OKINAWA, AICHI, JAPAN
OKINAWA, Japan - This is my rifle. There are many like it, but this one is mine. My rifle is my best friend. It is my life. I must master it as I must master my life.”
Lance Cpl. Danthanh T. Nguyen learned the hard way how challenging it can be to master the skills of marksmanship but proved triumphant when she shot expert this April on the range at Camp Schwab.
Nguyen, a Houston, Texas native, originally joined the Marine Corps in July 2009 and was discharged from Marine Corps Recruit Depot, Parris Island, S.C., that October when she failed to pass rifle qualification.
“As I left Parris Island, I recall someone mentioning the Marine Corps isn’t for everyone,” said Nguyen. “It felt unreal to believe that I had made it so far and yet had not accomplished my goal.”
Trying to adapt to the civilian world and refocus on school seemed impossible, according to Nguyen.
“Keeping in contact with the Marines who had graduated and hearing of their experiences made me feel like I was missing out,” said Nguyen. “I knew I wanted to be a Marine and would do anything I had to to make sure that happened.”
Unlike a lot of applicants, Nguyen walked into the recruiting station at the age of 16, said Staff Sgt. Xavier R. Bynum, Nguyen’s recruiter and the warehouse chief with 5th Battalion, 11th Marines.
“She knew what she wanted and was willing to do anything to become a Marine,” said Bynum. “Before leaving Parris Island she made it clear to everyone that she wanted to return.”
Nguyen hired a professional coach back home and was put into contact with a retired first sergeant who was a former primary marksmanship instructor.
Nguyen practiced marksmanship for months before submitting recommendations from her coaches and recruiter stating she had put forth the effort.
“I submitted my package and waited three months for a response,” said Nguyen. “They approved it and before long I had a ship date.”
Nguyen qualified as a marksman during recruit training and graduated with Company P, Platoon 4034 September 16, 2011.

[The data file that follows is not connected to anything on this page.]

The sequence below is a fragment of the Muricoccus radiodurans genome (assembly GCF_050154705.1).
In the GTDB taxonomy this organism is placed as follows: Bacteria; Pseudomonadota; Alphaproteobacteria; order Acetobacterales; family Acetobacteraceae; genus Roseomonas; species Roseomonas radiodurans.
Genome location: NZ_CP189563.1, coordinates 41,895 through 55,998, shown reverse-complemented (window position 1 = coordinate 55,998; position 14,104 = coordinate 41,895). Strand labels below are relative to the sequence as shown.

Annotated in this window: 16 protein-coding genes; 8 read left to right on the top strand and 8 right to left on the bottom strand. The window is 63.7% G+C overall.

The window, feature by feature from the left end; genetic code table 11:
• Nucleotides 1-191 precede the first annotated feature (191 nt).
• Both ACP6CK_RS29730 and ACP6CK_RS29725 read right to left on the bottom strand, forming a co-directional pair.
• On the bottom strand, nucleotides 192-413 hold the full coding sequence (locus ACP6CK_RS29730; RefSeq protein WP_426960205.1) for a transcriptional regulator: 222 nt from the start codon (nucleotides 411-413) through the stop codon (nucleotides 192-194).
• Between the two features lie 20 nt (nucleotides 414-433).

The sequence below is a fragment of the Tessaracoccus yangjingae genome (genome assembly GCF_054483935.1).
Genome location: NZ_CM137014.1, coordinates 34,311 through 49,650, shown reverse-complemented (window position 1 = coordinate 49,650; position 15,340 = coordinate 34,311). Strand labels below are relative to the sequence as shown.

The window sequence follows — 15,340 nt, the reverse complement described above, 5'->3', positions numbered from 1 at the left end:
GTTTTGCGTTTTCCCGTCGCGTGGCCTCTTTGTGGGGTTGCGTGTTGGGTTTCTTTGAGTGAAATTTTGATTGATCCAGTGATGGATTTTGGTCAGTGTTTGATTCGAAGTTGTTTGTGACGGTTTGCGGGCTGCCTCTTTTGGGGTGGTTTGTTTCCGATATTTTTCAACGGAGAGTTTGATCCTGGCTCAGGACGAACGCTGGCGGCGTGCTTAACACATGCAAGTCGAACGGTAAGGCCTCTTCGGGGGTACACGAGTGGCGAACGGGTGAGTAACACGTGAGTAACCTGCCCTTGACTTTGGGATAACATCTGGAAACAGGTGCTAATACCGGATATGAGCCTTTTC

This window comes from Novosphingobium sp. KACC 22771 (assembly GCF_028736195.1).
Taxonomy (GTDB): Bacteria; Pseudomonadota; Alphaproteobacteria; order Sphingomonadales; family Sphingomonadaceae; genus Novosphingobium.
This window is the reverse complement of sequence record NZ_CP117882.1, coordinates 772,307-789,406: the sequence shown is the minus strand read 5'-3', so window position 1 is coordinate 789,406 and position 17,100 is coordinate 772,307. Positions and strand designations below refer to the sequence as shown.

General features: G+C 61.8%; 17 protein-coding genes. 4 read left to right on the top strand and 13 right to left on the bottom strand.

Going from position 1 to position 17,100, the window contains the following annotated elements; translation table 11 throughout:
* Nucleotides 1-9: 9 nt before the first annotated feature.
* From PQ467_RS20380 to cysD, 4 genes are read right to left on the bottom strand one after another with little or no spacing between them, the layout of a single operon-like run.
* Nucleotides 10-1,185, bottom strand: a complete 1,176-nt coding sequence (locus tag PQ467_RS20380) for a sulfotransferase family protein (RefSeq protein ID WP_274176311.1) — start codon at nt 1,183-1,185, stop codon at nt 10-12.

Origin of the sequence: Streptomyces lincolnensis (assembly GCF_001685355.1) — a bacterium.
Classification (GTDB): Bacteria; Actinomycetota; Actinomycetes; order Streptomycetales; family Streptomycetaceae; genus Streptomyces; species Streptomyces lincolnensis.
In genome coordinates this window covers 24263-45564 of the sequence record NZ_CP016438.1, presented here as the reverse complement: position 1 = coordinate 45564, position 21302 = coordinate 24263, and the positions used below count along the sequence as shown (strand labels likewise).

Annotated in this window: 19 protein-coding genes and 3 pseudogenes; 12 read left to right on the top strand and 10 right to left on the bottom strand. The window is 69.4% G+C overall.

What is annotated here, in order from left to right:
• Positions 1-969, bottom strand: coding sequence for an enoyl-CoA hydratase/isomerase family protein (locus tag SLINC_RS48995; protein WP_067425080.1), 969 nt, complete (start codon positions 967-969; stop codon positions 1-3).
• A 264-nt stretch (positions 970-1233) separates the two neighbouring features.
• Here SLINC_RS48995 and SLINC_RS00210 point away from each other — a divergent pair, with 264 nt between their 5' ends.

“I basically spent the last four years of my life trying to become a Marine,” said Nguyen. “I had to finish what I started and earn the title.”
Nguyen later graduated from military occupational specialty school as the honor graduate and was promoted meritoriously to lance corporal. Soon after, she received orders to Okinawa.
“Hitting the fleet, my main goal was to re-qualify higher than I previously have on the range,” said Nguyen. “I was put on the range right after arriving on island, and I ended up shooting expert with a score of 310.”
Nguyen overcame major adversity and that is what makes her stand out, according to Master Sgt. William J. Smith, the staff noncommissioned officer in charge of Nguyen’s platoon.
“Less than one percent of the U.S. population will ever attempt to join the Marine Corps,” said Smith. “As rigorous as it is, she attempted it twice and completed it.”
Now that rifle qualification is out of the way, Nguyen wants to become more efficient in her job by learning as much as she can from her peers.
“Nothing is ever too difficult,” said Nguyen. “You just have to push through challenges because they won’t last forever.”
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This work, Marine overcomes odds, masters marksmanship, by Sgt Courtney White, identified by DVIDS, is free of known copyright restrictions under U.S. copyright law.